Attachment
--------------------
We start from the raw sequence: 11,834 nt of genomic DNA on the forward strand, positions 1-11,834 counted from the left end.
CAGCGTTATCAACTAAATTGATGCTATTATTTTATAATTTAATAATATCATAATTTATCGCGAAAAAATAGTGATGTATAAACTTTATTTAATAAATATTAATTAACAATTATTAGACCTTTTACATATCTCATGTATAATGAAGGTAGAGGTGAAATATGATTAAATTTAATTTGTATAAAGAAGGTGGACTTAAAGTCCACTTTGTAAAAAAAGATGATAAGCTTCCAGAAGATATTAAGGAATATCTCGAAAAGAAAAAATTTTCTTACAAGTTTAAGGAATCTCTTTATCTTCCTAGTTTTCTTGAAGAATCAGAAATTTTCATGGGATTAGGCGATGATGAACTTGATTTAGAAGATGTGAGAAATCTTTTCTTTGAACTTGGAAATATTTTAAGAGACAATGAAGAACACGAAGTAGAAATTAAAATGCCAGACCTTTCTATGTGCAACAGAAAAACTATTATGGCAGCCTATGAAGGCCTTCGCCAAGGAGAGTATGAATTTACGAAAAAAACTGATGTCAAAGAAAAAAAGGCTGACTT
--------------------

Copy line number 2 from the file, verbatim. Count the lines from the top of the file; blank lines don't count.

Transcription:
CAGCGTTATCAACTAAATTGATGCTATTATTTTATAATTTAATAATATCATAATTTATCGCGAAAAAATAGTGATGTATAAACTTTATTTAATAAATATTAATTAACAATTATTAGACCTTTTACATATCTCATGTATAATGAAGGTAGAGGTGAAATATGATTAAATTTAATTTGTATAAAGAAGGTGGACTTAAAGTCCACTTTGTAAAAAAAGATGATAAGCTTCCAGAAGATATTAAGGAATATCTCGAAAAGAAAAAATTTTCTTACAAGTTTAAGGAATCTCTTTATCTTCCTAGTTTTCTTGAAGAATCAGAAATTTTCATGGGATTAGGCGATGATGAACTTGATTTAGAAGATGTGAGAAATCTTTTCTTTGAACTTGGAAATATTTTAAGAGACAATGAAGAACACGAAGTAGAAATTAAAATGCCAGACCTTTCTATGTGCAACAGAAAAACTATTATGGCAGCCTATGAAGGCCTTCGCCAAGGAGAGTATGAATTTACGAAAAAAACTGATGTCAAAGAAAAAAAGGCTGACTT